Every picture you’ve ever looked at has been designed with your travelling eyes in mind. Here’s an exercise for the next time you’re in a gallery: Scan paintings one-by-one in a half squint. Without over-thinking, give each painting’s eye control a score from 1 to 3, with 1 being average, 2, good, and 3, excellent. Are you travelling around within the picture’s edges, enjoying a balance of visual excitement, places of rest, satisfying weighting, depth of field and an intuitive tension and resolution? Are you feeling a sense of paucity and getting adequate information about the subject? Is there an ineffable sensory pleasure? Are your eyes held and also moving? To avoid a low score, the painting must not, as my dad would say, “shoot your eyes out of the picture and over to the other guy’s.” Here are some more ideas:
Contrast: Darks and lights are not only fundamental to pulling off a convincing and natural realism — contrasting values satisfy a need for balance and weighting in all styles. Masters of eye control use contrast to anchor parts of the composition, to give order to shapes or to guide the eye along a storyline.
Curves and angles: There’s a reason why fruit and round bottoms keep making it into masterpieces. The eye will instinctively follow a curve. In geometrics or architectural subjects, a pointed end or the connection to a new line is a visual pleasure point.
Horizon: The universal signal for uprightness, a horizon helps to ground the viewer and organize a place. In abstraction, a horizon-like line can provide a tether to an otherwise cacophonous symphony of form.
Colour: The mother of all languages, colour is the first signal of where to look, where to linger and where to get lost.
Gradations: Dad said, “Why paint a flat when you can make it a gradation?” In art school, my prof called them “suckerblends,” pejoratively implying they sucked the viewer in with their good looks and charm. The point is, the eye wants to take in that whole, beautiful suckerblend — and you can direct it.
Flats: Dad said, “Give the eye a place to rest and stay awhile.” A flat, or even a super-flat, offers a void-like space in which to get lost in the materiality of pigment. In realism, flats punctuate and frame distance, drapery, reflections, cloudscapes, light bursts and wet noses.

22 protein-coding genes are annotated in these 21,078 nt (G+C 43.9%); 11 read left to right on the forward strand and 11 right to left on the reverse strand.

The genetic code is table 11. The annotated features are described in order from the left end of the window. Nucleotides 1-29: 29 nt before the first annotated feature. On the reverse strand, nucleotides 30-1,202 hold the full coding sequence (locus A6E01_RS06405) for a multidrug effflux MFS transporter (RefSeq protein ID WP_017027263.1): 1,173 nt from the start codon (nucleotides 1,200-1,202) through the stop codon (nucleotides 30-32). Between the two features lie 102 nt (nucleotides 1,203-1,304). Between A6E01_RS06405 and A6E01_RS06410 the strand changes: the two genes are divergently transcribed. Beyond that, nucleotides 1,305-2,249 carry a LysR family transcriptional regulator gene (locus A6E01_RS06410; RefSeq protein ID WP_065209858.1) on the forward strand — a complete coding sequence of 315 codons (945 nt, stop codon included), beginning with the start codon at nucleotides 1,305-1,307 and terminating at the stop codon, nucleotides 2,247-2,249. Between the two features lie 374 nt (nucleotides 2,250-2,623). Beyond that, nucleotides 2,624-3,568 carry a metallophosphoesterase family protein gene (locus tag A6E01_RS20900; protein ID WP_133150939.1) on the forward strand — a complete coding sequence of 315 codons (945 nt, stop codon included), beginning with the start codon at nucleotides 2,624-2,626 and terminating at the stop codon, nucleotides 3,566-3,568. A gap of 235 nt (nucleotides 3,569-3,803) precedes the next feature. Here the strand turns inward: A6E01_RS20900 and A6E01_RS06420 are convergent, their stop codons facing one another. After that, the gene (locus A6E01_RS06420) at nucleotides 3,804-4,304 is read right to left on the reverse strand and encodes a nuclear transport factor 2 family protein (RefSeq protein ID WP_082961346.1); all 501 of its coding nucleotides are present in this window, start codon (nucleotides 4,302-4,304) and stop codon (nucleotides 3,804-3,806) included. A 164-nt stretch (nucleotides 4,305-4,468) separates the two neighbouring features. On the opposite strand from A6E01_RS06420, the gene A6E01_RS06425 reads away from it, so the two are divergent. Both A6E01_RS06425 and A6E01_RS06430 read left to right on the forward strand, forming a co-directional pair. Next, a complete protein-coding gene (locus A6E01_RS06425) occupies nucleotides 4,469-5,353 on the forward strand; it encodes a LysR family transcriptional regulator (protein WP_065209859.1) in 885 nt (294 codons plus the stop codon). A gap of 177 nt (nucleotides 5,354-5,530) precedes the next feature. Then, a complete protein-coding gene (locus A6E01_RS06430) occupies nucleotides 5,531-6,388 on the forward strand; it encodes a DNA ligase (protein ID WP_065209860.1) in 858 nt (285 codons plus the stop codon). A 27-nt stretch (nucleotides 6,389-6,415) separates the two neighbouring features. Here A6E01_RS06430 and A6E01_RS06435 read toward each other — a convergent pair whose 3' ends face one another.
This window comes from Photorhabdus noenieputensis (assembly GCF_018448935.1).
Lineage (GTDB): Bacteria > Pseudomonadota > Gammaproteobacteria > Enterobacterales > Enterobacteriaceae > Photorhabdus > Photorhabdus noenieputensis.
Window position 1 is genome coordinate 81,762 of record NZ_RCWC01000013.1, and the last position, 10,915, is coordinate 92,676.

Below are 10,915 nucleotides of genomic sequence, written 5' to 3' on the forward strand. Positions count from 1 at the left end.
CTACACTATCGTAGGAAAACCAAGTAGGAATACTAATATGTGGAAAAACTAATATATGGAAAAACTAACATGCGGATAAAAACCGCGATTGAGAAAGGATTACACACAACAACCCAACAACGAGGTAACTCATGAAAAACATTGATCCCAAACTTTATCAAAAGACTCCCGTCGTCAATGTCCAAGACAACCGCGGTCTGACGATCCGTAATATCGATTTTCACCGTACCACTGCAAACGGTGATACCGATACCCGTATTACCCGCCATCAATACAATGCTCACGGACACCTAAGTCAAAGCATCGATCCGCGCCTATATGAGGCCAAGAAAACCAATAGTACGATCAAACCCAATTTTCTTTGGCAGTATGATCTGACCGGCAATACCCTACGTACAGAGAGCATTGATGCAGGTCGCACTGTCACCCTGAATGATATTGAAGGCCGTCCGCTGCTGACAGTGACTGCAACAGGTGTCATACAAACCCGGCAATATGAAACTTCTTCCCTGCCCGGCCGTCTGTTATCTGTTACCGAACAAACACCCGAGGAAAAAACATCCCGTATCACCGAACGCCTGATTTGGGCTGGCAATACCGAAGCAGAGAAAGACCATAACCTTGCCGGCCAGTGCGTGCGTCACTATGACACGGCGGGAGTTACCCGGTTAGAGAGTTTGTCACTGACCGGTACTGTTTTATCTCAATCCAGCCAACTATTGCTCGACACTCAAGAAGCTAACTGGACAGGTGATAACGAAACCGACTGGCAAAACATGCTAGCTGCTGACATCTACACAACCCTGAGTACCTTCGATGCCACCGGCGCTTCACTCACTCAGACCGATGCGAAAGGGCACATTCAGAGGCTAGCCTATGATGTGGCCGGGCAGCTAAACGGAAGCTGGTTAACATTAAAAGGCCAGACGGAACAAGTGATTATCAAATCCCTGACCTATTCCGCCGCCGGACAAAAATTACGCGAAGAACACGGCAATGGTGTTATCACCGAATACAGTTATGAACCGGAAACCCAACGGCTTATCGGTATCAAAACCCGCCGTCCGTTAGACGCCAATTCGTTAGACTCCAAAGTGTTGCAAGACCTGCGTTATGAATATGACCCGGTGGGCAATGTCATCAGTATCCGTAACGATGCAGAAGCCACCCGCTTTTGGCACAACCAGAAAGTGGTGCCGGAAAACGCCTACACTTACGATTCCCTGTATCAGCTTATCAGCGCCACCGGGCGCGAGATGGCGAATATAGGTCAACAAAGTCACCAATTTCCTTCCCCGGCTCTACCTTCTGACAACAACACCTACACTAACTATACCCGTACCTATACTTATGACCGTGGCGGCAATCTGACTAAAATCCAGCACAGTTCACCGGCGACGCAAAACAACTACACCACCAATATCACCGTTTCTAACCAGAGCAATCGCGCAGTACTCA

Foreground: A wide-angled, receding landscape without the counterpoint of a human-scaled foreground is a trip to the country without a picnic basket.
Floaters: Objects floating in space can effectively contain the eyes as long as they avoid homeostatis and use breath and variety to tell the story. Be daring and poetic and don’t forget to play what’s not there.
Gestures: Gestures are moving marks that pull the eye where they want it to go. They need to be understood for their primal power and also checked for misdirection.
Left to Right: Or right-to-left, depending on which way you read your native alphabet. Unconsciously, we may arrange objects to “read” like language, and when doing so, lock our viewers into the same routine. If overused, we can miss the winding road.
PS: “Even in front of nature one must compose.” (Edgar Degas)
Esoterica: Lastly, the king of eye control. “Perspective,” wrote Leonardo da Vinci, “is to painting what the bridle is to the horse, the rudder to a ship.”
“The composition is the organized sum of the interior functions of every part of the work.” (Wassily Kandinsky)
Come and paint with me in Lucca, Italy, May 2019!!
My painting holiday workshops are all about the fun of painting in a supportive group environment and is suitable for all levels. Mostly, we’ll be painting en plein air (a nice quiet locale in which to play with our paints!) and enjoying the fresh air. I know Lucca like the back of my hand and will take you to some of my favourites spots!! Each day will start with a short theory session, with an emphasis on quick value sketching then a demonstration of the day’s painting subject out on location. We will also explore subject selection and strategies to tackle complex subjects. After a lunch break, I will let you loose to paint and then come and help each student in turn throughout the afternoon.
After a well-deserved siesta, we’ll meet up for aperitivi and on to dinner; Lucca’s favourite dining spots will be waiting for us with a special menu just for us!
Tuition, meals, luxury en suite B&B accommodation, on-ground transfers and excursions are all included!!
E1895 Euros per painter, no single supplement
For more information email Amanda
Candace studied at the Ecole des Beaux Arts in Angers, France but it is her travels in the deserts of Africa and Oman, Antarctica and the Arctic, and sacred sights of Machu Picchu and Petra that serve as her true place of learning. A desire to combine these experiences with a deeper understanding of her own spirituality has provided the underlying focus and inspiration for her paintings.